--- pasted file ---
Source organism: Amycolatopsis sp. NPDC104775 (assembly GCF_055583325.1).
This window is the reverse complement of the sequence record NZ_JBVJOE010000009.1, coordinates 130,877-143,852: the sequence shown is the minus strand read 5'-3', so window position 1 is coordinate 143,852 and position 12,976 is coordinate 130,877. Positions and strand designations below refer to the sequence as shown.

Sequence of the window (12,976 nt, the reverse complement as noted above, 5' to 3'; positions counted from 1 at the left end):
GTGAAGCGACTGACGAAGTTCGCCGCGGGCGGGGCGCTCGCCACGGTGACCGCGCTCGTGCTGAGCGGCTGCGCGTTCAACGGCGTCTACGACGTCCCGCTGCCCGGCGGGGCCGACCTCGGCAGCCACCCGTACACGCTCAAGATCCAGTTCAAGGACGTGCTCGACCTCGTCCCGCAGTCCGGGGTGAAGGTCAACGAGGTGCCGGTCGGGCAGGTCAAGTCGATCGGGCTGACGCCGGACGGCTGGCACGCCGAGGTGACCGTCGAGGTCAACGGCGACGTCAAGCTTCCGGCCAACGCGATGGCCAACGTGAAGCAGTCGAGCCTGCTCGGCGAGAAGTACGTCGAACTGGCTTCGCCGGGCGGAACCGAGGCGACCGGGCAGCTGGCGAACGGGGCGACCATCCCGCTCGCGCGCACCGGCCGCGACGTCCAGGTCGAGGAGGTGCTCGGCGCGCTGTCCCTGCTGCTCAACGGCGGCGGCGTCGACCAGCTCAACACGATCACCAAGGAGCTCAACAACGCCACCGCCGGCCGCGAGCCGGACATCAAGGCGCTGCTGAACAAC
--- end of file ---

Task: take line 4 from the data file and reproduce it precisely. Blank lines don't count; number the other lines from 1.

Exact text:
GTGAAGCGACTGACGAAGTTCGCCGCGGGCGGGGCGCTCGCCACGGTGACCGCGCTCGTGCTGAGCGGCTGCGCGTTCAACGGCGTCTACGACGTCCCGCTGCCCGGCGGGGCCGACCTCGGCAGCCACCCGTACACGCTCAAGATCCAGTTCAAGGACGTGCTCGACCTCGTCCCGCAGTCCGGGGTGAAGGTCAACGAGGTGCCGGTCGGGCAGGTCAAGTCGATCGGGCTGACGCCGGACGGCTGGCACGCCGAGGTGACCGTCGAGGTCAACGGCGACGTCAAGCTTCCGGCCAACGCGATGGCCAACGTGAAGCAGTCGAGCCTGCTCGGCGAGAAGTACGTCGAACTGGCTTCGCCGGGCGGAACCGAGGCGACCGGGCAGCTGGCGAACGGGGCGACCATCCCGCTCGCGCGCACCGGCCGCGACGTCCAGGTCGAGGAGGTGCTCGGCGCGCTGTCCCTGCTGCTCAACGGCGGCGGCGTCGACCAGCTCAACACGATCACCAAGGAGCTCAACAACGCCACCGCCGGCCGCGAGCCGGACATCAAGGCGCTGCTGAACAAC